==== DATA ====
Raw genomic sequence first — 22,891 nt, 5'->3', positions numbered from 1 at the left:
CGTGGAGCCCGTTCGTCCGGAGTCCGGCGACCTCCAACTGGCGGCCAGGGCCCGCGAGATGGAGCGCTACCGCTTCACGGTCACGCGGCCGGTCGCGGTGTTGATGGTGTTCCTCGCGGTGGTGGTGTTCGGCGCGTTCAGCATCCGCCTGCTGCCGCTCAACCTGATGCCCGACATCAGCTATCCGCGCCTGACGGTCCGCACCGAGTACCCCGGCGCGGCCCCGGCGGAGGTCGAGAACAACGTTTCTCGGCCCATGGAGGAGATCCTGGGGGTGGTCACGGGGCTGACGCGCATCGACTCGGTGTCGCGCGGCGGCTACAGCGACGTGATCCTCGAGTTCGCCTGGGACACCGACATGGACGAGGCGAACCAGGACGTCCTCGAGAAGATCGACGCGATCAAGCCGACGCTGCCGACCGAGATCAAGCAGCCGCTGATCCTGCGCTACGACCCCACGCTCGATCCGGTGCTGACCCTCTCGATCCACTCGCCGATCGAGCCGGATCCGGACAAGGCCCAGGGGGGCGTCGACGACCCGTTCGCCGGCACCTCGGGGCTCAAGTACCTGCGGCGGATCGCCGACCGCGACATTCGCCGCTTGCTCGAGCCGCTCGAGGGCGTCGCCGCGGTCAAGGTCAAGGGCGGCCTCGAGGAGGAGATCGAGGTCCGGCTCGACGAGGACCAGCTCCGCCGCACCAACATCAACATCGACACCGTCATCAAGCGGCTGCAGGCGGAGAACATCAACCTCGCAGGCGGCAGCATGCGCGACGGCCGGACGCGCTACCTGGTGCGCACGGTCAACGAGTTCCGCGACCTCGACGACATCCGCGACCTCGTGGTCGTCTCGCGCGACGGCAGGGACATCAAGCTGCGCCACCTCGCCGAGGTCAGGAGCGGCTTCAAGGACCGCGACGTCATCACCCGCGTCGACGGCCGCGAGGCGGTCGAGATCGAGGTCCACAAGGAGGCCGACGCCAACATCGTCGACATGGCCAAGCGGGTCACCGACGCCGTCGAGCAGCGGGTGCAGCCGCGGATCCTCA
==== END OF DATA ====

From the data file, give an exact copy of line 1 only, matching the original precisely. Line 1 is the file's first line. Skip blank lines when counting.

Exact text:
Raw genomic sequence first — 22,891 nt, 5'->3', positions numbered from 1 at the left: